• Memory: Impaired. Impairment in free recall of recent events or in tasks requiring learning new material, memory usually improves with cueing, recognition is usually better than free recall

    • Language: Core functions largely preserved. Word finding difficulties and impaired comprehension of complex sentences may be present

  2. Behavioral features:

    • Apathy: decreased spontaneity; loss of motivation, interest, and effortful behavior

    • Changes in personality and mood including depressive features and anxiety

    • Hallucinations: mostly visual, usually complex, formed visions of people, animals or objects

    • Delusions: usually paranoid, such as infidelity, or phantom boarder (unwelcome guests living in the home) delusions

    • Excessive daytime sleepiness

III. Features which do not exclude PD-D, but make the diagnosis uncertain
  • Co-existence of any other abnormality which may by itself cause cognitive impairment, but judged not to be the cause of dementia, e.g. presence of relevant vascular disease in imaging

  • Time interval between the development of motor and cognitive symptoms not known

IV. Features suggesting other conditions or diseases as cause of mental impairment, which, when present make it impossible to reliably diagnose PDD
  • The cognitive and behavioral symptoms appearing solely in the context of other conditions such as:

    1. Acute confusion due to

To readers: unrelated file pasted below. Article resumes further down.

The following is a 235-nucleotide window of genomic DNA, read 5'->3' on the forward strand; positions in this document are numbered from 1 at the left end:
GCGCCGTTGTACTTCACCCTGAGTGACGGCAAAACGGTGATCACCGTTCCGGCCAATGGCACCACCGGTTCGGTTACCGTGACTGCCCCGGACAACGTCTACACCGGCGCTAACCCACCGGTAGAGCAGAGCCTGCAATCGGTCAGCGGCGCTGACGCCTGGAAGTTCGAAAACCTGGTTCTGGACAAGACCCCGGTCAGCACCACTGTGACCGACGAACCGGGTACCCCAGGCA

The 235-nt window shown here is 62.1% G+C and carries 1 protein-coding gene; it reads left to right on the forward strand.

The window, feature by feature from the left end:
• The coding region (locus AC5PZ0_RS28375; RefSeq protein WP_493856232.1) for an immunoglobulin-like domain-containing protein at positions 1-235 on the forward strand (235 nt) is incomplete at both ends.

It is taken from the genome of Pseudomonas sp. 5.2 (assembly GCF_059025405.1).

1. Systemic diseases or abnormalities

      2. Drug intoxication

    2. Major Depression according to DSM IV

  • Features compatible with “Probable Vascular dementia” criteria according to NINDS-AIREN

Table 3.

Features of PDD.

Adapted with permission from Emre et al. [123]. © 2007 Movement Disorder Society.

Probable PDD
  1. Core features: Both must be present

  2. Associated clinical features:

    • Typical profile of cognitive deficits including impairment in at least two of the four core cognitive domains (impaired attention which may fluctuate, impaired executive functions, impairment in visuo-spatial functions, and impaired free recall memory which usually improves with cueing)

    • The presence of at least one behavioral symptom (apathy, depressed or anxious mood, hallucinations, delusions, excessive daytime sleepiness) supports the diagnosis of Probable PDD, lack of behavioral symptoms, however, does not exclude the diagnosis

  3. None of the group III features present

  4. None of the group IV features present

Possible PDD
  1. Core features: Both must be present

  2. Associated clinical features:

    • Atypical profile of cognitive impairment in one or more domains, such as prominent or receptive-type (fluent) aphasia, or pure storage-failure type amnesia (memory does not improve with cueing or in recognition tasks) with preserved attention

    • Behavioral symptoms may or may not be present


  3. One or more of the group III features present

  4. None of the group IV features present

Table 4.

Criteria for the diagnosis of probable and possible PDD.

Adapted with permission from Emre et al. [123]. © 2007 Movement Disorder Society.